The sale was helped by a number of strong and rare pieces, some of which reached new highs for the marketplace, and subject to similar shifts and trends evident in other markets as well. In general, as this market has taken off from the late 1970s through the early 2000s, it had already showed signs of pricing out younger, newer collectors and entrenching itself amongst and wealthier group of buyers. For a while, this worked fine, since three larger foundations (Crab Tree Farms, ADA1900, and Two Red Roses), and a number of important private collectors kept the market on a general upward trend. That, combined with a steady supply of high end examples pushed the market ever higher. Yet, even by late 1990s, things had begun to shift. While sales of Stickley remained strong, the prices for Rookwood pottery began leveling off, and in the case of some glaze lines even declining.
The market seems to be undergoing similar shifts now, which combined with a general uneasiness about the direction of the economy, seems to have undermined the lower and middle ends of this field. In general, the high end seems a bit more insulated from these fluctuations, although recent sales suggest that aggressive reserves and pricing work to discourage bidding and frequently end up with lots that have not sold.
First the high points of the sale:
Undoubtedly the star of the show was lot 97 WILLIAM PRICE / ROSE VALLEY COMMUNITY, described as an "Important large trestle table, Rose Valley, PA, ca. 1901" and estimated at $30-40,000. When the bidding stopped, the hammer fell and the fees were paid, the table brought in $237,000, almost six times its high estimate.
Rose Valley's relatively small output and the provenance and condition of the piece appear to have contributed substantially to the bidding war. In some ways the piece is as important as it is enigmatic, resembling the English Gothic inspired designs of the 1880s and 90s more than contemporary furniture of 1901. As such, it does crystalize the philosophy of Rose Valley who were looking backward and emulating the past for their inspiration, rather than translating it into a more modern idiom.
The George Ohr offerings proved a bit mixed at this sale, suggesting that collectors are willing to pay for exceptional pieces, such as the large and impressive pitcher that sold for $50,000, but less interested in his more traditionally designed wares and smaller pieces. The same seemed true for the metal work of Samuel Yellin, and other makers as well. Oddities and rarities on the whole did well, and no lot better illustrated this tendency than an lot 134, an exquisite chest by F.A. Rawlence estimated at 6-9K, that eventually sold for $50K.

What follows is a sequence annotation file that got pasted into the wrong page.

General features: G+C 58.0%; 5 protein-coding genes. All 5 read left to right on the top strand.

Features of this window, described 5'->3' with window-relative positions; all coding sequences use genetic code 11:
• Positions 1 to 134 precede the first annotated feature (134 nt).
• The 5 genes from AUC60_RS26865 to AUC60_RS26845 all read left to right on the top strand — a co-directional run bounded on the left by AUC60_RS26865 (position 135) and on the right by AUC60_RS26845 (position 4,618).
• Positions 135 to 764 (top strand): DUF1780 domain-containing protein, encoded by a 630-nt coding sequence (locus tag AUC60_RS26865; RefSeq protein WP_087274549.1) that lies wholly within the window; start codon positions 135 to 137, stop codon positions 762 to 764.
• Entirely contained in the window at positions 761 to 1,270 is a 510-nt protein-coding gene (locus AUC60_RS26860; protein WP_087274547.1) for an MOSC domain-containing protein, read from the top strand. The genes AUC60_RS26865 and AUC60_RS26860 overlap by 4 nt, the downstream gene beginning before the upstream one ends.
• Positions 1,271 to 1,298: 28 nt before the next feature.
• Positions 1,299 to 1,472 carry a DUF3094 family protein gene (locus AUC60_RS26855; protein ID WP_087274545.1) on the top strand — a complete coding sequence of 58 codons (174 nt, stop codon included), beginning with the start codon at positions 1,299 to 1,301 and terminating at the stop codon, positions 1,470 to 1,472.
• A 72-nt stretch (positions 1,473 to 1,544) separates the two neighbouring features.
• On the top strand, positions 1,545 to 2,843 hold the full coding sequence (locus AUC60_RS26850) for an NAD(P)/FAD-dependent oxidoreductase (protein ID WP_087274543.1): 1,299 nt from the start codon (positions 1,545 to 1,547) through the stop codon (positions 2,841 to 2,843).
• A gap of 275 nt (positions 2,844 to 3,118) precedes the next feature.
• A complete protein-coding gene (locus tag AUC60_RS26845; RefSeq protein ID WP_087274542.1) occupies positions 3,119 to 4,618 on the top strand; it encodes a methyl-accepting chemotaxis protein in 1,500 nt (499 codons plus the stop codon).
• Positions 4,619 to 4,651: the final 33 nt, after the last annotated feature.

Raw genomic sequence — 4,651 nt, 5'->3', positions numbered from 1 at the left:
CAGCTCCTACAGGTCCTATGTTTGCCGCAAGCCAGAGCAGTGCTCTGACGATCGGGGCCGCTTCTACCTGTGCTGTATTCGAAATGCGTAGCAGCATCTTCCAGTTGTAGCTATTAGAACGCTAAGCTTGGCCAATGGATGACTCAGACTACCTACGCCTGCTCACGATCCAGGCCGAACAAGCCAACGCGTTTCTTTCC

Pieces more commonly available were less likely to break estimates, and a look at Teco vase no. 85 is instructive in this regard. In December 2005, Sotheby's sold an example for over $22,000, but prices have declined steadily since then. In 2007, two sold at Rago's for $8K and $10K respectively. Don Treadway carried one that went for 8.5K in 2011, and the example sold this weekend hammered at 5500. In fairness, the latest piece had a 2 inch restoration to the rim and other issues, but the price paid was less than a similar example sold in 2004.
|Lot 80, Teco vase model 85.|
These same patterns generally held throughout the sale and a general trend of arts and crafts pottery suggests softness in the once staple items that appear for sale. What is does it mean to buyers? The answer is pretty simple: if you like Grueby, Teco, Van Briggle, and Rookwood and you felt as though the market for these items was beyond your means, there has been enough of a correction that these pieces are becoming much more affordable. For instance, a tiger Eye Rookwood Vase once owned by the Cincinnati Museum sold for under 3000 (including premium). Van Briggle vases with some age and history have come back to saner prices.
It seems to me that the correction of prices might be a good thing in the end for the market, as it has the potential to stimulate interest in collectors who had been previously priced out of it. Will a younger generation of collectors step up, stop buying their furnishings at Pier 1, and find the clean lines and hand-crafted qualities of the Arts and Crafts somewhat appealing? One might hope so. There was a time when people purchased things for their use and beauty, not just their investment value.